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Indian J Orthop. 2019 May-Jun;53(3):482-485. doi: 10.4103/ortho.IJOrtho_275_18.

Late-Onset Paraplegia in Old Healed Spinal Tuberculosis Due to Traumatic Fracture of Fusion Mass - A Rare Case Report.

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Mallika Spine Centre, Guntur, Andhra Pradesh, India.


The natural healing of spinal tuberculosis occurs by spontaneous fusion of vertebral bodies with or without kyphotic deformity. Late-onset paraplegia secondary to the fracture of fusion mass in tuberculosis is one of the rare conditions which have not been extensively reported. A 56-year-old male patient sustained road traffic accident was diagnosed with a fracture of fusion mass in already healed tuberculosis. He was presented with weakness in both the lower limbs with ASIA-C grading of spinal cord injury. He was treated with posterior instrumented stabilization and decompression. The patient recovered well postoperatively and had regained his complete power of both lower limbs. Late-onset paraplegia in old healed spinal tuberculosis is a well-known entity that may be caused due to transaction of the cord by a bony ridge or when the formed granulation or fibrous tissue constricts the cord. Fusion mass fractures are not very uncommon in conditions such as ankylosing spondylitis or diffuse idiopathic skeletal hyperostosis. Traumatic fractures tend to occur at the adjacent vertebral bodies to the fused ones as the biomechanical stress at the junctional site is far higher than at the center of the fused mass. In healed spinal tuberculosis, resultant deformity would be kyphosis. The angle of kyphosis is directly proportional to the resulting neurological deficit. Fractures of fused mass in healed tuberculosis are similar to the fractures in other ossifying bone lesions. The purpose of this article is to document the rare possibility of late-onset paraplegia in uninstrumented old healed spinal tuberculosis with kyphotic deformity, due to the fracture of fusion mass as seen in ankylosing spondylitis.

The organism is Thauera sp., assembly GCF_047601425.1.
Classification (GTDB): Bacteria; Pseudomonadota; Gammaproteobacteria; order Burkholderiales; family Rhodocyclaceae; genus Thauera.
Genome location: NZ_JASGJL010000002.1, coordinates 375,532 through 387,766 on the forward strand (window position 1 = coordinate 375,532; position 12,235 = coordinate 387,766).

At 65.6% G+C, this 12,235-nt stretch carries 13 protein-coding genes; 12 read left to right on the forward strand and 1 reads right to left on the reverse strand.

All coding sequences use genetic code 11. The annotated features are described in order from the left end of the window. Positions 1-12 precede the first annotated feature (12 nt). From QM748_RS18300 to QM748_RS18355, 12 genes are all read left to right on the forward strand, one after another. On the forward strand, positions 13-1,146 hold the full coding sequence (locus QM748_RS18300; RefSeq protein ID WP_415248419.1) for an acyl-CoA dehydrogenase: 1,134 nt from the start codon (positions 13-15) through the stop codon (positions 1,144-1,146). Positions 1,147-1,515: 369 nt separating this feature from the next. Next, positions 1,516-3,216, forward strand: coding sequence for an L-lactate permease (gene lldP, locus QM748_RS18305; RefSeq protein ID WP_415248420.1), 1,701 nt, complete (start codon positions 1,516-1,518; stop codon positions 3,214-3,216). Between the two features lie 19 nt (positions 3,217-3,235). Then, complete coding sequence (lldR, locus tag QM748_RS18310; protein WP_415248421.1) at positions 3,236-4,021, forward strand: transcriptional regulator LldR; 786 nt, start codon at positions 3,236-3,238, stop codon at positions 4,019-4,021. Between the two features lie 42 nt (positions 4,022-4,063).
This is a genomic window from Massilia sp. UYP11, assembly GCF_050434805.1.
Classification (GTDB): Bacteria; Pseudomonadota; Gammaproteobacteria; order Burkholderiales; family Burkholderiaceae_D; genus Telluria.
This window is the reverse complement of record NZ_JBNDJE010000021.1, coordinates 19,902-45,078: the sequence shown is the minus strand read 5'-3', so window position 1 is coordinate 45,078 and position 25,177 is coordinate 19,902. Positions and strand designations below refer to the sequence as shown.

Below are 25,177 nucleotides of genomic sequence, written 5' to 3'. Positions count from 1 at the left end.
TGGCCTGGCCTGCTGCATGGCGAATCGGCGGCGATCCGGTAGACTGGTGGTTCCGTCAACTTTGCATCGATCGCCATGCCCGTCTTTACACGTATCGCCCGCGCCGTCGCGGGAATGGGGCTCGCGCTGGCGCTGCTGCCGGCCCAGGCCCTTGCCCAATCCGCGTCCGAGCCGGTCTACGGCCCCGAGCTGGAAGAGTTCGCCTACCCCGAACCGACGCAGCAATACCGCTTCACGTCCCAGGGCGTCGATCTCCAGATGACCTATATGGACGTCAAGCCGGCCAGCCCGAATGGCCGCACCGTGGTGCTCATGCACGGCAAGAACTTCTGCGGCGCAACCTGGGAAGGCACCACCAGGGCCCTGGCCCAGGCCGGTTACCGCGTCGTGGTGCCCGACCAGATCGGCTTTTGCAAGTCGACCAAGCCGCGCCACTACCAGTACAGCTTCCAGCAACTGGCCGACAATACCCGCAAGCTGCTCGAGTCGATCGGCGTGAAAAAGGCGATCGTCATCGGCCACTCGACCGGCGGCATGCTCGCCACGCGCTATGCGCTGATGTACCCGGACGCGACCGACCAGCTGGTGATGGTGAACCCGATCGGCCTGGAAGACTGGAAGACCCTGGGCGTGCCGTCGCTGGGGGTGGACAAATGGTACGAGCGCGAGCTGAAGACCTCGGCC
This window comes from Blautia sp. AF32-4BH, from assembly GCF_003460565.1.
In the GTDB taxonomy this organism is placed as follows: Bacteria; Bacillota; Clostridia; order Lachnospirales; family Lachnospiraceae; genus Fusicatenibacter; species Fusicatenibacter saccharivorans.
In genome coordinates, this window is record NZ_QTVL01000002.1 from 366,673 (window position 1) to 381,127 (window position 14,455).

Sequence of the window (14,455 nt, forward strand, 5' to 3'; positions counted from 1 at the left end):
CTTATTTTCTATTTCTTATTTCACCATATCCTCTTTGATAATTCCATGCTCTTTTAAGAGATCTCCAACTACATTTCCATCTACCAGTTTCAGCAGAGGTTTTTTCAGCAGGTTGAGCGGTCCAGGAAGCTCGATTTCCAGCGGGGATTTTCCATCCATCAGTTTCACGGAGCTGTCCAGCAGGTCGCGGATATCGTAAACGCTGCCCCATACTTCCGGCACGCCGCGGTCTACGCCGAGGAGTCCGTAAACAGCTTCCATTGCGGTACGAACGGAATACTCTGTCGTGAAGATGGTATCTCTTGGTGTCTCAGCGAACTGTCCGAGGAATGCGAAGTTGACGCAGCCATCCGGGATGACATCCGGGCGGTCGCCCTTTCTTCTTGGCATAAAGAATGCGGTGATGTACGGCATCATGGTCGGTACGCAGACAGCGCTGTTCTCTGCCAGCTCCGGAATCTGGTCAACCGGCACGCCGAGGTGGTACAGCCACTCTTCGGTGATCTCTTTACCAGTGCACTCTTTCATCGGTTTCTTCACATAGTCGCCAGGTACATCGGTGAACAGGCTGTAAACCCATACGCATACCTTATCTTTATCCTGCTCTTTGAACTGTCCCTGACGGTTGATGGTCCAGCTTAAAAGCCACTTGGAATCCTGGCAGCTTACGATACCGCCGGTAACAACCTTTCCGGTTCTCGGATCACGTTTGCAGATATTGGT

Bone ossifying lesions; fusion mass; kyphosis deformity; late-onset paraplegia; posterior stabilization; traumatic fractures

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